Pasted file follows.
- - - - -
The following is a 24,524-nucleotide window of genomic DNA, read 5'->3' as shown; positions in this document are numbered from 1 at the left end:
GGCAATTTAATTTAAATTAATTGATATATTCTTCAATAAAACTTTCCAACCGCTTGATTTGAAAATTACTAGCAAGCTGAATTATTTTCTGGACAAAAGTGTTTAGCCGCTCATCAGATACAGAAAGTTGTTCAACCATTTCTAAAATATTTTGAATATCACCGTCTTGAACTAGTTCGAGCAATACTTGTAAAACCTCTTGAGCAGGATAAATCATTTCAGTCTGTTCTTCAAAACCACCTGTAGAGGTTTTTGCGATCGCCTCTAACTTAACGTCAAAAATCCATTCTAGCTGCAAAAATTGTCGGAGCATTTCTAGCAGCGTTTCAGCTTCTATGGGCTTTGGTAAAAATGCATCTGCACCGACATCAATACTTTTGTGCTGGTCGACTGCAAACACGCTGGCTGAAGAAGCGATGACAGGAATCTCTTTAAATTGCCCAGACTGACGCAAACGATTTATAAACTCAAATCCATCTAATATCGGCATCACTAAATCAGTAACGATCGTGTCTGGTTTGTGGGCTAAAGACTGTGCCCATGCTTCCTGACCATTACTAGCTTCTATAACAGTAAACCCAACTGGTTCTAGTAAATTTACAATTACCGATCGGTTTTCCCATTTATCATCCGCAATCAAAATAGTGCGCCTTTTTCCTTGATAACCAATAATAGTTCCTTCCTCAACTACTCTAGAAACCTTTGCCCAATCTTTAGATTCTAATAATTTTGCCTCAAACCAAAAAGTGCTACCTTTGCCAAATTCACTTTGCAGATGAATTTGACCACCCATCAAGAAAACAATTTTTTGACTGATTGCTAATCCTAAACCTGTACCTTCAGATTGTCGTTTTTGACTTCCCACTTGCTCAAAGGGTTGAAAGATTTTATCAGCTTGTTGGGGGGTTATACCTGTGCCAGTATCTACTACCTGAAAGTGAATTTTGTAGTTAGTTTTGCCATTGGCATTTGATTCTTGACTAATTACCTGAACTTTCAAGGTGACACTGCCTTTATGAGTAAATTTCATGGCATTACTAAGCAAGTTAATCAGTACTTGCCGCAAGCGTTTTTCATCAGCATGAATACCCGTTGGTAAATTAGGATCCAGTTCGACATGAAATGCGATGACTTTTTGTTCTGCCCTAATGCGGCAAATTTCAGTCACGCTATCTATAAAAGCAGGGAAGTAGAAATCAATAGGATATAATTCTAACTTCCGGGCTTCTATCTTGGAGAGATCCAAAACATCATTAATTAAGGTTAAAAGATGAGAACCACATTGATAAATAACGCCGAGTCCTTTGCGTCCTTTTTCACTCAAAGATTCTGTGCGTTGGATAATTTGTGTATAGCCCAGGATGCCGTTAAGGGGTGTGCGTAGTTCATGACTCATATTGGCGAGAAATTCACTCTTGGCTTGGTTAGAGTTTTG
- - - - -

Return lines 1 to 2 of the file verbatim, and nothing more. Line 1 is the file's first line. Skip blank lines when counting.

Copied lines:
The following is a 24,524-nucleotide window of genomic DNA, read 5'->3' as shown; positions in this document are numbered from 1 at the left end:
GGCAATTTAATTTAAATTAATTGATATATTCTTCAATAAAACTTTCCAACCGCTTGATTTGAAAATTACTAGCAAGCTGAATTATTTTCTGGACAAAAGTGTTTAGCCGCTCATCAGATACAGAAAGTTGTTCAACCATTTCTAAAATATTTTGAATATCACCGTCTTGAACTAGTTCGAGCAATACTTGTAAAACCTCTTGAGCAGGATAAATCATTTCAGTCTGTTCTTCAAAACCACCTGTAGAGGTTTTTGCGATCGCCTCTAACTTAACGTCAAAAATCCATTCTAGCTGCAAAAATTGTCGGAGCATTTCTAGCAGCGTTTCAGCTTCTATGGGCTTTGGTAAAAATGCATCTGCACCGACATCAATACTTTTGTGCTGGTCGACTGCAAACACGCTGGCTGAAGAAGCGATGACAGGAATCTCTTTAAATTGCCCAGACTGACGCAAACGATTTATAAACTCAAATCCATCTAATATCGGCATCACTAAATCAGTAACGATCGTGTCTGGTTTGTGGGCTAAAGACTGTGCCCATGCTTCCTGACCATTACTAGCTTCTATAACAGTAAACCCAACTGGTTCTAGTAAATTTACAATTACCGATCGGTTTTCCCATTTATCATCCGCAATCAAAATAGTGCGCCTTTTTCCTTGATAACCAATAATAGTTCCTTCCTCAACTACTCTAGAAACCTTTGCCCAATCTTTAGATTCTAATAATTTTGCCTCAAACCAAAAAGTGCTACCTTTGCCAAATTCACTTTGCAGATGAATTTGACCACCCATCAAGAAAACAATTTTTTGACTGATTGCTAATCCTAAACCTGTACCTTCAGATTGTCGTTTTTGACTTCCCACTTGCTCAAAGGGTTGAAAGATTTTATCAGCTTGTTGGGGGGTTATACCTGTGCCAGTATCTACTACCTGAAAGTGAATTTTGTAGTTAGTTTTGCCATTGGCATTTGATTCTTGACTAATTACCTGAACTTTCAAGGTGACACTGCCTTTATGAGTAAATTTCATGGCATTACTAAGCAAGTTAATCAGTACTTGCCGCAAGCGTTTTTCATCAGCATGAATACCCGTTGGTAAATTAGGATCCAGTTCGACATGAAATGCGATGACTTTTTGTTCTGCCCTAATGCGGCAAATTTCAGTCACGCTATCTATAAAAGCAGGGAAGTAGAAATCAATAGGATATAATTCTAACTTCCGGGCTTCTATCTTGGAGAGATCCAAAACATCATTAATTAAGGTTAAAAGATGAGAACCACATTGATAAATAACGCCGAGTCCTTTGCGTCCTTTTTCACTCAAAGATTCTGTGCGTTGGATAATTTGTGTATAGCCCAGGATGCCGTTAAGGGGTGTGCGTAGTTCATGACTCATATTGGCGAGAAATTCACTCTTGGCTTGGTTAGAGTTTTG